Google has changed the way it calculates the climate impact of air travel in a way that dramatically undercounts key factors in aviation's contribution to climate change.
That might not sound like a big change, but as a result, estimates of carbon emissions per passenger are now drastically lower than they were before the change. That's because non-carbon dioxide emissions and effects like contrail formation contribute to more than half of the real impact of flying on the climate. Google itself acknowledged the issue when it quietly announced the change on GitHub last month, saying that non-carbon dioxide "factors are critical to include in the model, given the emphasis on them" in the latest Intergovernmental Panel on Climate Change report.
"Google has airbrushed a huge chunk of the aviation industry's climate impacts from its pages" Doug Parr, chief scientist of Greenpeace, told the BBC.
Contrails are the wisps of ice crystals that form in the wake of a plane. They're also a huge contributor to the climate impact of flying and are responsible for more than half of flights’ climate impact and up to 2% of total global warming. That's a big number, and one that academics and some in the aviation industry are working on cutting down.
Being able to accurately estimate and predict the climate impact of contrails is still a difficult task given the time of day, temperature and altitude of a flight can all play a role in how severe the impact is. Yet Google has chosen to exclude the factor entirely from its flight emissions calculator.
Public knowledge of the climate impact of contrails is already low. But the new changes by Google to its flight calculator put them further out of sight, out of mind. The calculator's reach spreads beyond Google's pages; the BBC notes that it's used by Skyscanner, Expedia and other major travel sites.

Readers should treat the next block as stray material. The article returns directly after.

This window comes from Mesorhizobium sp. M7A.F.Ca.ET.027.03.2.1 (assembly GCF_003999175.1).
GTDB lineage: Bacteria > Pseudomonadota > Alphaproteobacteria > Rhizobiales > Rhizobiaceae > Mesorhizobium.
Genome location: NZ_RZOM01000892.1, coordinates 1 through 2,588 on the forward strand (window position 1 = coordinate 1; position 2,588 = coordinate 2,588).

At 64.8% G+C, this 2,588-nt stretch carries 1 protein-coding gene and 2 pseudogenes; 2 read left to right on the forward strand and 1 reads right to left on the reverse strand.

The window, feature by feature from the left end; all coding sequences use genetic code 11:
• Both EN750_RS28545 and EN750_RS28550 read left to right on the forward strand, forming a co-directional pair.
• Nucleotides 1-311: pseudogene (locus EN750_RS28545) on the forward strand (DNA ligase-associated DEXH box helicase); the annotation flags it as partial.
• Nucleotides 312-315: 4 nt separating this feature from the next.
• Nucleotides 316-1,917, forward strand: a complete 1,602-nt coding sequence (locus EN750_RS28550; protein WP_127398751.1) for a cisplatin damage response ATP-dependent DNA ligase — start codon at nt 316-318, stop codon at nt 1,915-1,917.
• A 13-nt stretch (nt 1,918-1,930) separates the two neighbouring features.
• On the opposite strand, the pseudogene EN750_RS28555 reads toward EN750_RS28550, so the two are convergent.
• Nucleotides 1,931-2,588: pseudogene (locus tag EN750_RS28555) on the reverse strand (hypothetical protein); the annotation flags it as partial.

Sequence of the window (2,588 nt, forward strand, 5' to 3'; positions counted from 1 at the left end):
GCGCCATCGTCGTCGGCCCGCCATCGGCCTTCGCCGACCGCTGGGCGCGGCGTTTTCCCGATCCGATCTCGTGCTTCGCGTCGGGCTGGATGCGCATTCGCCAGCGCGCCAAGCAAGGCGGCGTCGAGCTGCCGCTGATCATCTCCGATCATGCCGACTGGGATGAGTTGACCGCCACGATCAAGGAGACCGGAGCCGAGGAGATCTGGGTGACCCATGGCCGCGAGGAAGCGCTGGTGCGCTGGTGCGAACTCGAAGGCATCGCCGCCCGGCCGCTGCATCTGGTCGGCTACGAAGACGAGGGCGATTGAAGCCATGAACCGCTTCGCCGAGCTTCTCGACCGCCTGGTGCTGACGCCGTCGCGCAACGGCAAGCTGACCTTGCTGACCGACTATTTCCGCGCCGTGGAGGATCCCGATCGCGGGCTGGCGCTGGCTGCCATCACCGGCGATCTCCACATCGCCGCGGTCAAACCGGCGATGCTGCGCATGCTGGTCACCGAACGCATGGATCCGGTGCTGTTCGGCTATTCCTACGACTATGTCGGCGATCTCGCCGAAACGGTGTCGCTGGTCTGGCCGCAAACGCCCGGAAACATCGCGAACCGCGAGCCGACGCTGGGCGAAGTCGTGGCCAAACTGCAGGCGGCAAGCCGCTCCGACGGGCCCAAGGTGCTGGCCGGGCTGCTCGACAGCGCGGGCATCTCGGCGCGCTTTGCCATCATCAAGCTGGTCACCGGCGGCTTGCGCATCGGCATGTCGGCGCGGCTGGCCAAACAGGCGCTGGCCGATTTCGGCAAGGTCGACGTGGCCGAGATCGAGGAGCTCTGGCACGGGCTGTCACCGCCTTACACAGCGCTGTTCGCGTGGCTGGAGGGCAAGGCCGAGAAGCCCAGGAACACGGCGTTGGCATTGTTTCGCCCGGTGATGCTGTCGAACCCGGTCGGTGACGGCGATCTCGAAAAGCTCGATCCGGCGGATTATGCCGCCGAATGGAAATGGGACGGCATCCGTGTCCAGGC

The decision to remove contrails from Google's calculations is particularly worrisome for the climate because, unlike reducing carbon dioxide emissions, cutting down on contrails and their warming impact could have immediate benefits. That's because while carbon dioxide stays in the atmosphere for centuries, contrails' warming impact is fairly short term. Reducing them would cut down on climate damage in the near term, even as the aviation industry works to cut carbon emissions over the long haul.
Sources familiar with the company's work told Protocol in April that Google was working with industry experts on better integrating contrails into its carbon calculator. As recently as last October, the page stated that Google Flight's emissions estimates include both carbon dioxide emissions and non-carbon dioxide effects, including contrails, using estimates based on "lower bounds from scientific research," citing a 2018 Nature paper.
Any mention of contrails has since been removed from the page. In last month's GitHub announcement, Google said it's working with researchers and other partners to improve modeling non-carbon dioxide factors, and that it would be "sharing updates at a later date."
"We strongly believe that non-CO2 effects should be included in the model, but not at the expense of accuracy for individual flight estimates," a Google spokesperson said in an email noting that the company is working "on soon-to-be-published research" on the topic.
Update: A comment from Google was added to this story on Aug. 25, 2022.